Besides walking, I would visit friends, go to birthday parties, and compete for playground popularity by bringing Miss May, from a Playboy calendar belonging to one of older brothers. I got into much trouble for disseminating this blonde beauty, bringing shame to my mother from my third grade battle axe teacher. Somehow that fact that so had stolen this from my older brother was never a consideration.
I had a friend name Kevin, whose family was Catholic. They had more kids that even our family, as we had seven, and they had over ten. Due to all the kids, their house which was next door, smelled like urine and honey.
I also had a friend named Alan, a weird kid who chewed pencils, and ate the paste that the janitors supposedly made from horses. Alan had a collection of giant gallon glass jars under his bed filled with, you guessed it, more urine. There were over 10 large jars under his bed, which was one of the earliest examples of bizarre collector mentality.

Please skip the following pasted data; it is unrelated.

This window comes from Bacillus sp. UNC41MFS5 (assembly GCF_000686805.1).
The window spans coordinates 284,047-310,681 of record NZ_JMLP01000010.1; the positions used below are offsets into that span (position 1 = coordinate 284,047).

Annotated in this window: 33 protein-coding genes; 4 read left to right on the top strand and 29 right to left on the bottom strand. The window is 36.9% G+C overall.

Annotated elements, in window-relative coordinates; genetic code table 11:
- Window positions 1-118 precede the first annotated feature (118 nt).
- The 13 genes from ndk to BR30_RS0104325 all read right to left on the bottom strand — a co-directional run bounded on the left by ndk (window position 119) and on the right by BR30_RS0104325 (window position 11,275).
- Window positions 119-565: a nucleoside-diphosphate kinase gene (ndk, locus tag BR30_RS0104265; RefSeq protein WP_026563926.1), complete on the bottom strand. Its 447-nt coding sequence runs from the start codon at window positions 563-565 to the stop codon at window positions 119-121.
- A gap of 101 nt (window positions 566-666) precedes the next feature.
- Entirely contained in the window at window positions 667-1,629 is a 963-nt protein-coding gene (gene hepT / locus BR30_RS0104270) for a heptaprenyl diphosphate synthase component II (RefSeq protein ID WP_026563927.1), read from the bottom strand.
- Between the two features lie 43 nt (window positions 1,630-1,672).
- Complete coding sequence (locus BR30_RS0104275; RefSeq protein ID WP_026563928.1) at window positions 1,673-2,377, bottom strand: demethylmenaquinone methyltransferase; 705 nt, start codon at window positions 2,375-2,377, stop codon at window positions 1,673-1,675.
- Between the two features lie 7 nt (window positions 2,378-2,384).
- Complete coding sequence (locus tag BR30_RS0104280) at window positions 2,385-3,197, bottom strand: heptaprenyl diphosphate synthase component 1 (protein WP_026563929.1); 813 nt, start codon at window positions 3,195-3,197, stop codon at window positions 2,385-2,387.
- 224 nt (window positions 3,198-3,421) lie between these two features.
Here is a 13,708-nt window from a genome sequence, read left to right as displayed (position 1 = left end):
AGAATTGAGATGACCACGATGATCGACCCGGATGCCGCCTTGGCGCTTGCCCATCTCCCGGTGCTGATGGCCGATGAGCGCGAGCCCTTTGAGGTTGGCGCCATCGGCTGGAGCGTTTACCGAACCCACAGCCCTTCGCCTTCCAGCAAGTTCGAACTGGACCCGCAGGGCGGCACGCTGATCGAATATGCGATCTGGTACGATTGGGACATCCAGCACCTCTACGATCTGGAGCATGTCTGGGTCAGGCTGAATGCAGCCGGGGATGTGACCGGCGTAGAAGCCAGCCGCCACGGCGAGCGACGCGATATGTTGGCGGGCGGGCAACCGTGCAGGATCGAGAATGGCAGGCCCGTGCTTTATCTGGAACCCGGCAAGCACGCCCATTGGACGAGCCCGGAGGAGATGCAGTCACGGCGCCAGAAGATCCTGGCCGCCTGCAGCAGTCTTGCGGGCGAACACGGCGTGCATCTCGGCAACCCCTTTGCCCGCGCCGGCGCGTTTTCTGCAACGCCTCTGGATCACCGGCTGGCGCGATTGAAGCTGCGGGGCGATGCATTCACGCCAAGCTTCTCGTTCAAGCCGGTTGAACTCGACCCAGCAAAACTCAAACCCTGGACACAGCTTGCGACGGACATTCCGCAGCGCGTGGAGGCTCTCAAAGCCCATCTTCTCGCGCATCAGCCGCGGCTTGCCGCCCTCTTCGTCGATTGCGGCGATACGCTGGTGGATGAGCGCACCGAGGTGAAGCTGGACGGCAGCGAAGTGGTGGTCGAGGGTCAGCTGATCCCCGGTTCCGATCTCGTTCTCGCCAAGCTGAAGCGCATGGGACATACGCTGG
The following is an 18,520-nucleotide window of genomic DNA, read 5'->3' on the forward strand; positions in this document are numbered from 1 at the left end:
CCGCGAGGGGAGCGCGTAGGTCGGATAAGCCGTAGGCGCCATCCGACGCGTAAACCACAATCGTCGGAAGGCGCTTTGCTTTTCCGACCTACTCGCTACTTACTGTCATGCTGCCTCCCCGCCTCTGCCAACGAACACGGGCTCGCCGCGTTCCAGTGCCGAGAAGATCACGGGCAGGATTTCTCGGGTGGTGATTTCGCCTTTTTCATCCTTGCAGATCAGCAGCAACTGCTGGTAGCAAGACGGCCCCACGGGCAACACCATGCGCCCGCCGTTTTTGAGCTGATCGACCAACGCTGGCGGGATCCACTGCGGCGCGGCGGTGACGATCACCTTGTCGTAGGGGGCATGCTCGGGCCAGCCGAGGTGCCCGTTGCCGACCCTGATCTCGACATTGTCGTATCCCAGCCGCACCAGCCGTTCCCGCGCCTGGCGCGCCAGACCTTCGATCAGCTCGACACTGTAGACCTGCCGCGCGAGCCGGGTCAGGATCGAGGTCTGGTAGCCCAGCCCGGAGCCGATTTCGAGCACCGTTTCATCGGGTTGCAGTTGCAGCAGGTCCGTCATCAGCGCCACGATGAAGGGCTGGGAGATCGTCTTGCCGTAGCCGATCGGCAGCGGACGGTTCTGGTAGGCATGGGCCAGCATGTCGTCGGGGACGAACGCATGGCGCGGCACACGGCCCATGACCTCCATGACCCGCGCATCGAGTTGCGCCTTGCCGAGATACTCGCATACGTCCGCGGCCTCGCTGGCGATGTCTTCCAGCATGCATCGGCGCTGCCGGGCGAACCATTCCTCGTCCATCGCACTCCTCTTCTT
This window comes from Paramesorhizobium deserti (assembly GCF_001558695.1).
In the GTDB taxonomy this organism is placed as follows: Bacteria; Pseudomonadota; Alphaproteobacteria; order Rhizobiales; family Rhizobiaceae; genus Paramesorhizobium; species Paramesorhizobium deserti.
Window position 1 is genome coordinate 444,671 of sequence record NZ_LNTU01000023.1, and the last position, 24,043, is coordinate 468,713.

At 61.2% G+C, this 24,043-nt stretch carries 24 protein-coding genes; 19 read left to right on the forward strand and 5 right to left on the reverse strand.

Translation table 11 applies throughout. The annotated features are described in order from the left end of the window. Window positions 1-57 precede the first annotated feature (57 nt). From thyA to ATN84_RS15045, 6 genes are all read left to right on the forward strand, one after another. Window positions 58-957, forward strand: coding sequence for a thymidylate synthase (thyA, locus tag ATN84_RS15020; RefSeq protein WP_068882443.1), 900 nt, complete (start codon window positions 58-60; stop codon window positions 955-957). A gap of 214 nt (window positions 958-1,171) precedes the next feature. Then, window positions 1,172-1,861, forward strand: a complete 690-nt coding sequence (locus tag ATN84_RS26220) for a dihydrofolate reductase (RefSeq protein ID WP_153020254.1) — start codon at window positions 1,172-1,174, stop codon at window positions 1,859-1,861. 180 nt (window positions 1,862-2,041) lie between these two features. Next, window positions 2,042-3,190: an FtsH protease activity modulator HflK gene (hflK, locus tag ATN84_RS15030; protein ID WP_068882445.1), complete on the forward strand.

I remember one birthday party that resulted in a fire in the kitchen, flames rising up the walls, before my friends parents managed to put it out. Another birthday party was my friend Johnny Mercer, who sported a jacket and turtle neck, and was the first boy/ girl birthday party. He played The Beatles Rubber Soul, and kids danced.
Montana was a strange place of snow, blue skies, a trip in a land rover that resulted in turning around on a mountain road that had ended somewhere up the mountain. I remember looking out the window at the cliff below us, thinking that today ai would die.